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United Kingdom: Public statement on Wormwood Scrubs

Brutality against prisoners at Wormwood Scrubs in the 1990s did not consist of a few isolated incidents but of a pattern of systematic abuse by prison officers, according to evidence collected by lawyers over the years. These allegations led Amnesty International to urge the government in 1998 to establish a wide-ranging and independent inquiry into the abuses in Wormwood Scrubs, in order to examine what caused the failure of the existing mechanisms and complaints procedures to detect and deal with systematic abuse. Amnesty International stated that the inquiry should examine the roles of all the bodies who receive and deal with complaints: namely, the governors, the prison doctors, the board of visitors, the prison chaplains, educational personnel, and any other body or organization that may have received complaints. The inquiry should also examine the reasons why the Prison Service allowed the situation in Wormwood Scrubs to deteriorate over the years, despite warnings from various bodies during that time. Furthermore, the inquiry should explore ways of addressing 'prison culture' in relation to abuses, in cases where the pervasiveness of violence and intimidation prevents prisoners from making complaints.

Three years later, with the end of criminal proceedings against some prison officers, Amnesty International repeats its call for a public judicial inquiry into the alleged pattern of systematic abuse at Wormwood Scrubs because:

1. Based on the information it has gathered and the reports it has received, Amnesty International believes that what happened at Wormwood Scrubs is not an isolated incident in England and Wales.

2. Criminal prosecutions do not deal with systemic failures.

3. Although looking specifically at Wormwood Scrubs, the inquiry's findings and recommendations would benefit the prison system as a whole. Through the examination and the exposure of the failure to take action of all those who shared the responsibility of ensuring the safety of the inmates of Wormwood Scrubs, and of the failures of the existing mechanisms and complaints procedures to detect and deal with systematic abuse, the systemic flaws, weaknesses and deficiencies would emerge.

Amnesty International considers that such an inquiry is of great importance to draw the necessary lessons, and make recommendations to ensure that future complaints of torture, ill-treatment and abuse are dealt with effectively not only in Wormwood Scrubs but also in other prisons.


The evidence of the abuse, including torture and ill-treatment, was initially collected and compiled by one law firm, Hickman and Rose. The accounts given to the lawyers reportedly described systematic low level physical and verbal abuse of inmates: prisoners described incidents of assault and abuse continuing regularly in the Segregation Unit. However, certain prisoners were targeted for repeated and vicious physical assaults, because of either the nature of their convictions, their ethnicity or their perceived 'attitude'. In some cases, the allegations amounted to claims of repeated acts of torture; one lawyer stated that there was evidence of torture in at least four cases he was aware of.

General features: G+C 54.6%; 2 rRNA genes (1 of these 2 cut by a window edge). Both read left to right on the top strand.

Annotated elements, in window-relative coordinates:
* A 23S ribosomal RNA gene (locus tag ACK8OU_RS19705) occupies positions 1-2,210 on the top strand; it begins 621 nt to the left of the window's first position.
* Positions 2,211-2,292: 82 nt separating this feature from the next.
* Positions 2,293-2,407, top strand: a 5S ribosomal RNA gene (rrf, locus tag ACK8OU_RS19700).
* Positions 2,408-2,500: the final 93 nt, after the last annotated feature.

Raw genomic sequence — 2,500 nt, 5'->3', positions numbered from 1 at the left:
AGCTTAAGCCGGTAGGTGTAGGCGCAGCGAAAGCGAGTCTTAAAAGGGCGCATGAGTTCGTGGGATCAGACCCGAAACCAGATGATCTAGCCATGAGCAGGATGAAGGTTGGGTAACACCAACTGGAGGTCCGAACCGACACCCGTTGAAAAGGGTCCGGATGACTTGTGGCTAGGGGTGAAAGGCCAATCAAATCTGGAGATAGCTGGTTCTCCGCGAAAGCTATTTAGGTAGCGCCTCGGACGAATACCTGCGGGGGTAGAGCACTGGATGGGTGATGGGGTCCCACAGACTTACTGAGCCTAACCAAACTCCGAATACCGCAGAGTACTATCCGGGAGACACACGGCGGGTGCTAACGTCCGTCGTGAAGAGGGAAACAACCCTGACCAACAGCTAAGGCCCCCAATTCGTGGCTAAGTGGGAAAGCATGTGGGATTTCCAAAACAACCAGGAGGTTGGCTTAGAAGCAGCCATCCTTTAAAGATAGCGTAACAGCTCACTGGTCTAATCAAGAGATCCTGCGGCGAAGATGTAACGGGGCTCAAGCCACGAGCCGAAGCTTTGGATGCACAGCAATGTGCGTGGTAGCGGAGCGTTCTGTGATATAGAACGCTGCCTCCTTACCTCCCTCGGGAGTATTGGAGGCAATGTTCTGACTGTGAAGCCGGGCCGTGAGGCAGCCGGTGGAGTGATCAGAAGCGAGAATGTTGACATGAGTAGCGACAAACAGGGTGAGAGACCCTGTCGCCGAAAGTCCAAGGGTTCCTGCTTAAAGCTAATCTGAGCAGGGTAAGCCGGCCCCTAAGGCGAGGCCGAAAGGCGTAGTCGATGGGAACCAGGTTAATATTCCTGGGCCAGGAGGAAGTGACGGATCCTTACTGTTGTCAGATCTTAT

Prisoners alleged that they were assaulted during 'squat' searches; frequently beaten or kicked; hosed down using a high pressure hose with cold water; locked naked in the shower room for hours; humiliatingly strip-searched; subjected to humiliating verbal abuse and racist abuse; and repeatedly slapped. Some prisoners alleged that prison officers fabricated charges against prisoners in order to get them placed in the Segregation Unit, where it was easier to beat prisoners. Furthermore prisoners alleged that when they did make complaints, they did not receive replies; one prisoner stated: 'All in all over a year I complained to about five different governors both in person and in writing. I never received a response.' In other cases, prison officers made counter-complaints and in such situations the prisoners would not be believed.

The law firm Hickman and Rose submitted a dossier to the Chief Inspector of Prisons on 16 March 1998 based on seven cases and added an eighth a day afterwards. On the basis of this evidence the Prison Service instituted an internal inquiry. On 31 March 1998 a police criminal investigation was launched. Amnesty International was informed that the police investigation was examining allegations made by approximately 40 inmates and former inmates of Wormwood Scrubs covering the period of October 1996 to March 1998. However, the organization was also informed that there may have been up to 50 other cases from the period of 1992 to 1996.

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